In skill-biased (deskilling) technological revolutions, learning investments required by new machines are greater (smaller) than those required by preexisting machines. Skill-biased (deskilling) revolutions trigger reallocations of capital from slow- (fast-) to fast- (slow-) learning workers, thereby reducing the relative and absolute wages of the former. The model of skill-biased (deskilling) revolutions provides insight into developments since the mid-1970s (in the 1910s). The empirical work documents a large increase in the interindustry dispersion of capital-labor ratios since 1975. Changes in industry capital intensity are related to the skill composition of the labor force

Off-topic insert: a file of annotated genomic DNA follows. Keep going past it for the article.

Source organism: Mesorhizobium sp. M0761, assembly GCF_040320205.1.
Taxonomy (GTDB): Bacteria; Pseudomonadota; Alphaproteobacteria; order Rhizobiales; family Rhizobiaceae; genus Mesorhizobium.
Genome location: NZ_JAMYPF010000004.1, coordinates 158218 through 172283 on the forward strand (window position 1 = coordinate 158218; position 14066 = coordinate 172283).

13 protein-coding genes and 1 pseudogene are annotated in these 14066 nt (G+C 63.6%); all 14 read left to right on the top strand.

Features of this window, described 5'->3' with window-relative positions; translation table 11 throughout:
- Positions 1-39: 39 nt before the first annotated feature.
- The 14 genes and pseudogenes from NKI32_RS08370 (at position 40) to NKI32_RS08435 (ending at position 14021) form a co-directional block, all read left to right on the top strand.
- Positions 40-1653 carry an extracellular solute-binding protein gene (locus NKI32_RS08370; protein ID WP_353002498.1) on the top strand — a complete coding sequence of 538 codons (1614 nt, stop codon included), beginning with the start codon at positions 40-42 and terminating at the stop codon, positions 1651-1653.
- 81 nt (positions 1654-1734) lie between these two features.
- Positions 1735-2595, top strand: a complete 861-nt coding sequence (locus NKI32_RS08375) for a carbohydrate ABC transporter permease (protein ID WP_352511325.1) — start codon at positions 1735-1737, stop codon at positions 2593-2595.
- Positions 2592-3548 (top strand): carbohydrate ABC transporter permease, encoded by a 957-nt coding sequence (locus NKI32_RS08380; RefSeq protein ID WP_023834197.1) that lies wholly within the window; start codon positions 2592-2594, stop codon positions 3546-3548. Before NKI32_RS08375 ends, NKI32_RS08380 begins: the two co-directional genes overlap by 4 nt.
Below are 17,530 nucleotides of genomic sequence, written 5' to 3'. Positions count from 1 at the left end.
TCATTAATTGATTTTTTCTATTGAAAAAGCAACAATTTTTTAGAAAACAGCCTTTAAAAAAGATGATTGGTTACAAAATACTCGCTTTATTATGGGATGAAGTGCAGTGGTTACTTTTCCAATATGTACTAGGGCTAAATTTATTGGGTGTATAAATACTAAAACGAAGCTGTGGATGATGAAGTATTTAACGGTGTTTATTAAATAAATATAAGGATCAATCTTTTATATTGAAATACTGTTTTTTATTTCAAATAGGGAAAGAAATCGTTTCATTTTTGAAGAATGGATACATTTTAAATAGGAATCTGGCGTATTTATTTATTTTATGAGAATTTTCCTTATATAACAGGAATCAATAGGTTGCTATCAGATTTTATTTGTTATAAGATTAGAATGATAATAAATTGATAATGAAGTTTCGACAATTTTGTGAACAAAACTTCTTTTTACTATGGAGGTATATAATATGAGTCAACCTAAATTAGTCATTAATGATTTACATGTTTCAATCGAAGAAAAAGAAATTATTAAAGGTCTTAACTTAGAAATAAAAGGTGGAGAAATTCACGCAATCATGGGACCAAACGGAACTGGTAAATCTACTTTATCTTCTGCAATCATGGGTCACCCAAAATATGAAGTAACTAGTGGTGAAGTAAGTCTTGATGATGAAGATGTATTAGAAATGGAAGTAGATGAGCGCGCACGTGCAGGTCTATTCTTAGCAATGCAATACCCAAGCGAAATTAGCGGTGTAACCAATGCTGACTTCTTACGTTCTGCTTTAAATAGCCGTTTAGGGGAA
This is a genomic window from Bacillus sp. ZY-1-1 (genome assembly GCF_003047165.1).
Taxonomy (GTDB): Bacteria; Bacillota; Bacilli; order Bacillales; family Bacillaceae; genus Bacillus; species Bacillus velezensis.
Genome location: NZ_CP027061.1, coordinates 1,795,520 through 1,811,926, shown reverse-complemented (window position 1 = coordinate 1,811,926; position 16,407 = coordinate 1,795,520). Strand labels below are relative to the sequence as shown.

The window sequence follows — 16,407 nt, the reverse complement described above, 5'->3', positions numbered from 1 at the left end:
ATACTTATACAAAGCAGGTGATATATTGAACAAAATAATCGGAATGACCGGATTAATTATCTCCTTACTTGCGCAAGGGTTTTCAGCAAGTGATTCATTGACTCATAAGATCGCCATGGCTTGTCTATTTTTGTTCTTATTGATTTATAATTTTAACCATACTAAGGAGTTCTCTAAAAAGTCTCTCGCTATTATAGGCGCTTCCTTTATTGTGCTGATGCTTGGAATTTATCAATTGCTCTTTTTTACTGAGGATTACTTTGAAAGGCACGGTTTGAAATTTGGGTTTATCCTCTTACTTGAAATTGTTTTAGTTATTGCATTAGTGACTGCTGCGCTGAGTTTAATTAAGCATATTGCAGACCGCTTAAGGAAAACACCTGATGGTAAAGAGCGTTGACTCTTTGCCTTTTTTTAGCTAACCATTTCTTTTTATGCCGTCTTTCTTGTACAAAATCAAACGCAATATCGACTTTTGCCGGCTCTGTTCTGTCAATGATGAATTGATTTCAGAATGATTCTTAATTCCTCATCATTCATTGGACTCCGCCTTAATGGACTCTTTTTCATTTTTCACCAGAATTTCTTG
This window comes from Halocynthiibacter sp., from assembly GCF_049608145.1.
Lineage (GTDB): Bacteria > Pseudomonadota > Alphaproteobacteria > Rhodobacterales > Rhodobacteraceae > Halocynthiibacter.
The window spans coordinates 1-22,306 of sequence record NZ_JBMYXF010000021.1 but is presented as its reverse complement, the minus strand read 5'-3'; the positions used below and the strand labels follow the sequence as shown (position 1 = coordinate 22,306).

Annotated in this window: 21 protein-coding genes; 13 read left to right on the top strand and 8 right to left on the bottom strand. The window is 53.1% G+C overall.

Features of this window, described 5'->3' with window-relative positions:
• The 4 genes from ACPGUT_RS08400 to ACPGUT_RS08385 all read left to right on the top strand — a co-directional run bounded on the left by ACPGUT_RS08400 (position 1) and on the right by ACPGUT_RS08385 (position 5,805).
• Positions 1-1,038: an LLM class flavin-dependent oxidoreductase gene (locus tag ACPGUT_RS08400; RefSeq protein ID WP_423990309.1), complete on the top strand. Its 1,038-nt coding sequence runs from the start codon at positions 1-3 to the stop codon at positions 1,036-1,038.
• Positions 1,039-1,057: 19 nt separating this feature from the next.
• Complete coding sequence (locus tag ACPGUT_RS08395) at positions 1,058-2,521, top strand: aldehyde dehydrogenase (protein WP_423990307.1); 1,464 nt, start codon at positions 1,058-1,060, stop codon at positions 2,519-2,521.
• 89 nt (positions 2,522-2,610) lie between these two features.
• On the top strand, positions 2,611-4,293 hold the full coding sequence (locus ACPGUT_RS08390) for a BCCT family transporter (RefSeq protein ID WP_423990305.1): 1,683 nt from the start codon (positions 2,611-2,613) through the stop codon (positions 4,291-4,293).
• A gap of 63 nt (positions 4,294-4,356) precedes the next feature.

To submit an update or takedown request for this paper, please submit an Update/Correction/Removal Request.